“Tunisia and Russia will examine the procedures needed to establish a free trade zone between the two countries,” Trade Minister Omar Behi was quoted by Tunisian news agency TAP as saying after the meeting.
Tunisia aims to attract more Russian investments, especially in the automotive sector, which interests many Russian companies, Behi said, addingb that the country will serve as a platform for Russian investors to conquer new African and European markets regarding its proximity to these markets.
Tunisia has partnership agreements with the European Union and the Common Market for Eastern and Southern Africa (COMESA), he recalled.
Vice President of the Russian Government Vitaly Mutko stressed that both countries are keen to “foster mutually beneficial cooperation relations.”
Russia is interested in promoting its investments especially in the sectors of energy, transport, mechanical engineering, infrastructure, agriculture…, he said.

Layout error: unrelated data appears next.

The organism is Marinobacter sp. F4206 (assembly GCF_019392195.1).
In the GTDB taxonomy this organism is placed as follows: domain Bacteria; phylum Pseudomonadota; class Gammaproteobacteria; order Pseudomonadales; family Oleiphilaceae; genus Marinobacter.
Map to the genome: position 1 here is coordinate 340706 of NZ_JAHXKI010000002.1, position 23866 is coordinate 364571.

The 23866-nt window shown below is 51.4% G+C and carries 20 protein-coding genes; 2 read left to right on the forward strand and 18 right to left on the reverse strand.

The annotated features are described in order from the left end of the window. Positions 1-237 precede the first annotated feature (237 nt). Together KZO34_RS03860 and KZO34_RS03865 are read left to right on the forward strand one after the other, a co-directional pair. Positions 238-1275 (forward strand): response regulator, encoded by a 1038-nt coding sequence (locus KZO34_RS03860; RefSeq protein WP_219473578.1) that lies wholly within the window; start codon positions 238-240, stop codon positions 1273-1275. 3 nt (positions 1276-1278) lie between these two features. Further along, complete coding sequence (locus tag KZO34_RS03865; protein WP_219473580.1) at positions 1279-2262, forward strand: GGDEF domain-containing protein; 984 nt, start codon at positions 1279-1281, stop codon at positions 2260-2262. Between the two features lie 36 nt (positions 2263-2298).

Nine Russian companies currently operate in Tunisia, representing an investment of about €6 million and providing 780 jobs. These companies operate mainly in the pharmaceutical, agricultural and consulting industries.
The trade balance shows a huge deficit to the detriment of Tunisia with a very low coverage rate that does not exceed 4%, according to TAP.
Imports consist mainly of energy products and raw materials, while exports consist of agricultural and chemical products.
The Joint Commission discussed the possibilities of establishing a legal framework to develop collaborative relations, particularly at the level of trade, to support Tunisia’s efforts to promote exports to Russian distribution channels.